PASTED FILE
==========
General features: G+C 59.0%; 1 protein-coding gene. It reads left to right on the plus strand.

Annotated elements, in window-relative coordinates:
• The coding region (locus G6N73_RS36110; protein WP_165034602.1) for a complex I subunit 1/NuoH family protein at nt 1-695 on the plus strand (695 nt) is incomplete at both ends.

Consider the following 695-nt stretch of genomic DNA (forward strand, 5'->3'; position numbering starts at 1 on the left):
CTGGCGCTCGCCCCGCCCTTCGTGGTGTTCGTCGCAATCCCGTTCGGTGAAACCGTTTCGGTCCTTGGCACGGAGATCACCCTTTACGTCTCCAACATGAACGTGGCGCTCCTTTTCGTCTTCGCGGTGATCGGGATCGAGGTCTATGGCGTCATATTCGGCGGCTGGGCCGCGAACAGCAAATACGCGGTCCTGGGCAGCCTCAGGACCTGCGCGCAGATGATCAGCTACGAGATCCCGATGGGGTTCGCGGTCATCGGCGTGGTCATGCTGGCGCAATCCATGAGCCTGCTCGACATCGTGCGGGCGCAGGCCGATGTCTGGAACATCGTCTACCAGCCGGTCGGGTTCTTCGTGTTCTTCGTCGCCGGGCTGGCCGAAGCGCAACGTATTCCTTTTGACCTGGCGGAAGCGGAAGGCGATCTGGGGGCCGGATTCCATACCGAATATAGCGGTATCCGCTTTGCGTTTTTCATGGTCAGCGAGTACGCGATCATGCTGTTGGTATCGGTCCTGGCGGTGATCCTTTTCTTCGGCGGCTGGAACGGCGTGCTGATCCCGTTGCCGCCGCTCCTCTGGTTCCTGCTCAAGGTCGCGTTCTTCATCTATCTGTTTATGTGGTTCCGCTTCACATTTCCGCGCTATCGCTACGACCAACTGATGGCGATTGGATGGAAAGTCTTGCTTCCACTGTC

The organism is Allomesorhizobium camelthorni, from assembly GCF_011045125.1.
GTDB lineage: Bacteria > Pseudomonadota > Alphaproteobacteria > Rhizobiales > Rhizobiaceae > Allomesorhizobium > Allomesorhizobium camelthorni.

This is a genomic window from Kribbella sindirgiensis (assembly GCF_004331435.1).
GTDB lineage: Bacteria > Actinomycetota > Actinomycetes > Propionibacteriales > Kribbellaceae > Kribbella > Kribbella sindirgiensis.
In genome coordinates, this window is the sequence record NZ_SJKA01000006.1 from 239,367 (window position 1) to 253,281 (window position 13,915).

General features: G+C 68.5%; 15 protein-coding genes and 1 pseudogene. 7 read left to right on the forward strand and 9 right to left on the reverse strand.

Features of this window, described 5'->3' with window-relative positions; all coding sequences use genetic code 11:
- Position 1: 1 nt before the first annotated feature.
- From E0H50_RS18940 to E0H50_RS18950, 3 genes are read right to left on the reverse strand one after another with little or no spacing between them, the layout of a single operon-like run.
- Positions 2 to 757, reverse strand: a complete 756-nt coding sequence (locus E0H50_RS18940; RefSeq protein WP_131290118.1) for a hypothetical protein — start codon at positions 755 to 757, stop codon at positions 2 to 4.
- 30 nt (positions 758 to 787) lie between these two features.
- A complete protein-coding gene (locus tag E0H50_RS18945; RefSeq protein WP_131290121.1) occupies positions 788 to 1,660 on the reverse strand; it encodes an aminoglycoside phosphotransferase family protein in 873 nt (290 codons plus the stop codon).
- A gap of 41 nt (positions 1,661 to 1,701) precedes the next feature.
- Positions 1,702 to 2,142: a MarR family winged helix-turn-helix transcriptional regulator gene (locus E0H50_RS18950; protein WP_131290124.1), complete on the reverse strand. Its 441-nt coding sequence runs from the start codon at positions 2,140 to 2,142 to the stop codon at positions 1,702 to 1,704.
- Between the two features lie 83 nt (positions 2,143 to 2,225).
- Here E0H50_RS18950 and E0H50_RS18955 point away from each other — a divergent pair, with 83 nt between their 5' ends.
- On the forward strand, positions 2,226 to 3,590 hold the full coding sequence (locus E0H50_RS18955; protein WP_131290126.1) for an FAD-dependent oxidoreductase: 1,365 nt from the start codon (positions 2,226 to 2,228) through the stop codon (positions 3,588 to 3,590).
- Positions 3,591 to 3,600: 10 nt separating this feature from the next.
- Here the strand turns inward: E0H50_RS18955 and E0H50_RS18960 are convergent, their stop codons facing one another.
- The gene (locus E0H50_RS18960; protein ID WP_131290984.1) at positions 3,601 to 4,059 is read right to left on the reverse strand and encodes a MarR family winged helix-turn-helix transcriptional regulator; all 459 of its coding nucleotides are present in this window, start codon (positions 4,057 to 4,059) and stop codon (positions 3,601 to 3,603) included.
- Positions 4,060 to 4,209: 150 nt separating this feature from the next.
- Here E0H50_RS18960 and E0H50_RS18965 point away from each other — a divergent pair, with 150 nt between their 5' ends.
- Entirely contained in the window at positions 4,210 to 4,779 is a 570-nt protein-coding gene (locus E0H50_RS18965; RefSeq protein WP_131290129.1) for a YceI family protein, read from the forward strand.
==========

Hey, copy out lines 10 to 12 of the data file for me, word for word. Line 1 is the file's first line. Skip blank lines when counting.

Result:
In genome coordinates, this window is the sequence record NZ_SJKA01000006.1 from 239,367 (window position 1) to 253,281 (window position 13,915).

General features: G+C 68.5%; 15 protein-coding genes and 1 pseudogene. 7 read left to right on the forward strand and 9 right to left on the reverse strand.

Features of this window, described 5'->3' with window-relative positions; all coding sequences use genetic code 11: